ND Senate passes bill on state employee benefits, now heads to the House

Published: Feb. 21, 2023 at 6:07 PM CST
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BISMARCK, N.D. (KFYR) - The North Dakota Senate passed a bill Tuesday that would make big changes to state employees’ benefits.

Pension plan or 401(k)? That’s one of the big questions at the State Capitol this week. For some state workers, the answer is to stick with the pension plan.

“This benefits package, in my opinion, is one of the best recruiting and retention tools that the state has to offer. It’s one of the great talent pieces that we have to bring talented and qualified individuals to serve the citizens of this great state,” said Dana Henry, compliance officer at the state tax department.

That’s why lawmakers proposed Senate Bill 2239 – legislation that would pay for the state’s pension fund – which is currently under water. The bill would allow people to sign up for a 401(k) plan over the next 30 years.

“I believe this bill is an improvement to our current situation because it offers an expanded choice of the defined contribution plan. It continues the defined-benefit plan by appropriately funding it into the future,” said Senator Sean Cleary, R-Bismarck.

Although a majority of lawmakers are on board with the way the plan will be paid for, there are some that are concerned with where the funding will come from.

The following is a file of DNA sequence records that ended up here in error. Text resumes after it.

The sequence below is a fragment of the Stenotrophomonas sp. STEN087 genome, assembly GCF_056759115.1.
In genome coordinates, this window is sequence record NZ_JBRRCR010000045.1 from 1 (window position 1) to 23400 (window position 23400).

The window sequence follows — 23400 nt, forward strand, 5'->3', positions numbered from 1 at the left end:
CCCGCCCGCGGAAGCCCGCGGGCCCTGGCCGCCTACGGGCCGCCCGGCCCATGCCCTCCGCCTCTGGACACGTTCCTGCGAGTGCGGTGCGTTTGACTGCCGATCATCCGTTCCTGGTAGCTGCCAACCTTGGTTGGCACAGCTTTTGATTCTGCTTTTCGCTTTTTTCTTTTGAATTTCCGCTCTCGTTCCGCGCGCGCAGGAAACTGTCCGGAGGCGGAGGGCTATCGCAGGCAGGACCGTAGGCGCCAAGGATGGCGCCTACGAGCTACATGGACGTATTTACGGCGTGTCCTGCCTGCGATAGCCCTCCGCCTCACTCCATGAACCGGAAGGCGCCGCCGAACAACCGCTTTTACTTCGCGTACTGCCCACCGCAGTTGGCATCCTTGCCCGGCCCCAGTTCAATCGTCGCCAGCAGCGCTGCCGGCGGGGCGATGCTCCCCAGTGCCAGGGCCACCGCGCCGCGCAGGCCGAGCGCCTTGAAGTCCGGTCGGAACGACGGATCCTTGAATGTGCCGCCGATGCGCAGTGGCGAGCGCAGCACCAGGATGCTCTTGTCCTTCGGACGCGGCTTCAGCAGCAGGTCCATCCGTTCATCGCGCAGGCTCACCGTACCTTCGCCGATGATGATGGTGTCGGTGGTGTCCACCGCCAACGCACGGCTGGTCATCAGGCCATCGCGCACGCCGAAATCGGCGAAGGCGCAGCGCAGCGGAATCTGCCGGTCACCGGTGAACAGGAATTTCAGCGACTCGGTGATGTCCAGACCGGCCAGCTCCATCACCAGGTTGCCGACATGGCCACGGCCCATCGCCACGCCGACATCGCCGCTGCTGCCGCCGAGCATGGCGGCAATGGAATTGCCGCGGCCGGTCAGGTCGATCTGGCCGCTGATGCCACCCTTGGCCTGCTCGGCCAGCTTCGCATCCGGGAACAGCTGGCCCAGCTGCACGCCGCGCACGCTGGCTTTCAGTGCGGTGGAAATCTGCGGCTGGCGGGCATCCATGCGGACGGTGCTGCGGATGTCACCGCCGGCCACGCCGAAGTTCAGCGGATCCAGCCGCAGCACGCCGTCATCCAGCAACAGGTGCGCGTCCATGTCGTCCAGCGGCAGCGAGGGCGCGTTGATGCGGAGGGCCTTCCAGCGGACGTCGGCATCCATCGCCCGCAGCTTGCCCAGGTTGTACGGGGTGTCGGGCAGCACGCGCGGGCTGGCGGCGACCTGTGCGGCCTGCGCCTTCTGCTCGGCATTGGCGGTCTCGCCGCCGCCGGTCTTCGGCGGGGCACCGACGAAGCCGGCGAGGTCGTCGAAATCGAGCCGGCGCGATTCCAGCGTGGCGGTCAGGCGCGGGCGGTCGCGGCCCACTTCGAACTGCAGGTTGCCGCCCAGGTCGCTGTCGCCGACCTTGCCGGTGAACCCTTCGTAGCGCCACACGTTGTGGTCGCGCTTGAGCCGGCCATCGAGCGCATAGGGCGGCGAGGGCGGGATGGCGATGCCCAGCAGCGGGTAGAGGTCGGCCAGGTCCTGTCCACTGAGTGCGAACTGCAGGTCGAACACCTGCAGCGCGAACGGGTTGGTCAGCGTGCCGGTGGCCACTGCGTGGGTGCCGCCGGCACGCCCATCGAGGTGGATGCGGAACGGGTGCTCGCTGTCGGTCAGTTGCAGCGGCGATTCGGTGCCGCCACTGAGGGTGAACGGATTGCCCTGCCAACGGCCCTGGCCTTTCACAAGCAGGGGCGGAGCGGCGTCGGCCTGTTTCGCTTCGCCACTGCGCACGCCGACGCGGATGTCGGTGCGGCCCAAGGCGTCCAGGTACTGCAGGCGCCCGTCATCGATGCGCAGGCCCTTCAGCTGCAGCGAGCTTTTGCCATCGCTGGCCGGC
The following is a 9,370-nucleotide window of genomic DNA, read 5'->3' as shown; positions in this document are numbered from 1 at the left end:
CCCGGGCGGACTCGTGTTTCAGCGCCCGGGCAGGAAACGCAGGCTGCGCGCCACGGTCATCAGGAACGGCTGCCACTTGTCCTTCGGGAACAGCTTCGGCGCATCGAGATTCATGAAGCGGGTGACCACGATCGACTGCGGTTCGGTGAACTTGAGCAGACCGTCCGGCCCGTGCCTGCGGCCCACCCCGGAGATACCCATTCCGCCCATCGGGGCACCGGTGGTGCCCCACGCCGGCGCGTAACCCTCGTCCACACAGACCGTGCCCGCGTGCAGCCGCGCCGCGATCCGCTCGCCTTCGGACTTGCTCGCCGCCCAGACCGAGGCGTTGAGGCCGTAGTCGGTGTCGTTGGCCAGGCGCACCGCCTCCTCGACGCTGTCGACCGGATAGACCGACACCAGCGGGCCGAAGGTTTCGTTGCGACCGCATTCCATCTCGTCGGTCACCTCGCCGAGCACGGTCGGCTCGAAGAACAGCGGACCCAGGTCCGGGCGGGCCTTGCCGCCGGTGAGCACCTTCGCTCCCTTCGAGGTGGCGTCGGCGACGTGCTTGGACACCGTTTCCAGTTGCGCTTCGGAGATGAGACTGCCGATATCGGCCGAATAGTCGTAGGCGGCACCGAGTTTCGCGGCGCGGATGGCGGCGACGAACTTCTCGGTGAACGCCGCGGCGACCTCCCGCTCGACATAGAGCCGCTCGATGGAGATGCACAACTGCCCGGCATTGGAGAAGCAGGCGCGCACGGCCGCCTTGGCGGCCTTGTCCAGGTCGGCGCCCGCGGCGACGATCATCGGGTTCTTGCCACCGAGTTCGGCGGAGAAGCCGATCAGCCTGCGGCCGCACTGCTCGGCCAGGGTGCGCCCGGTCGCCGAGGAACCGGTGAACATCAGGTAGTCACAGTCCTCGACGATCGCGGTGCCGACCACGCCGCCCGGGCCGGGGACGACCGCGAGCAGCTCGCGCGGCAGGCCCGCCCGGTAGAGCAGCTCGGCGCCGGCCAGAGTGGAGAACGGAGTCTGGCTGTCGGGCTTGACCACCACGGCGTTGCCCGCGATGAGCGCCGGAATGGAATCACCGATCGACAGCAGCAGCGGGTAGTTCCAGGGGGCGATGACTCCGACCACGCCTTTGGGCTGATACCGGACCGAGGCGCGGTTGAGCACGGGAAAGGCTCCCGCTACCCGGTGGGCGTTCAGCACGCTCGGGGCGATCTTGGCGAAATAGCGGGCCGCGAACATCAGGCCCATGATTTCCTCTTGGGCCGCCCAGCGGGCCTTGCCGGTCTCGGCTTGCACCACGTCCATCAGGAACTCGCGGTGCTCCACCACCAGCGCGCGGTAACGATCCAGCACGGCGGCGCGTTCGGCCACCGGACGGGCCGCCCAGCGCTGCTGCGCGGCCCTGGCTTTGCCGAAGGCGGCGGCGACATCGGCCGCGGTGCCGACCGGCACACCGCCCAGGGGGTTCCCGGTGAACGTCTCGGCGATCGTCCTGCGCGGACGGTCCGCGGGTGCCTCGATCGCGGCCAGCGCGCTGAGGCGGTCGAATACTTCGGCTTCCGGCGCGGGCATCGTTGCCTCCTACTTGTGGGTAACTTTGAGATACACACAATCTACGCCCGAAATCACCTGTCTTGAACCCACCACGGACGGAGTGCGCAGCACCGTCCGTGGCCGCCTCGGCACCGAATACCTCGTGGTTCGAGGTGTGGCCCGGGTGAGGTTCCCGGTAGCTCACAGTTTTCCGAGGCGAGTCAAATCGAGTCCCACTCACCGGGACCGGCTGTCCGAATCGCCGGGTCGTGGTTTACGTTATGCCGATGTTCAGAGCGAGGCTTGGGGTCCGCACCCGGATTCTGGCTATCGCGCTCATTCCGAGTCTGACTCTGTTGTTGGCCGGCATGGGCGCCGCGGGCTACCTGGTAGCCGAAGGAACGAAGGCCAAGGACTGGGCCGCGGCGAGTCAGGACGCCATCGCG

“When you take, as in this bill, 3.6% times their payroll, we have to think about where are those political subs going to come with those dollars from. It’s going to be property taxes,” said Senator Kristin Roers. R-Fargo.

The Senate passed the bill 34-13. Now, it goes to the House.

Senate Bill 2239 is a different pension bill backed by the governor. Governor Doug Burgum’s plan would eliminate the pension plan and only offer 401(k) plans to new employees. That would cost five and a half billion dollars over the next 20 years, making it the most expensive bill in state history. The House is expected to vote on that legislation Wednesday.

Previous Coverage: Lawmakers mull changes to North Dakota Public Employees Retirement System plan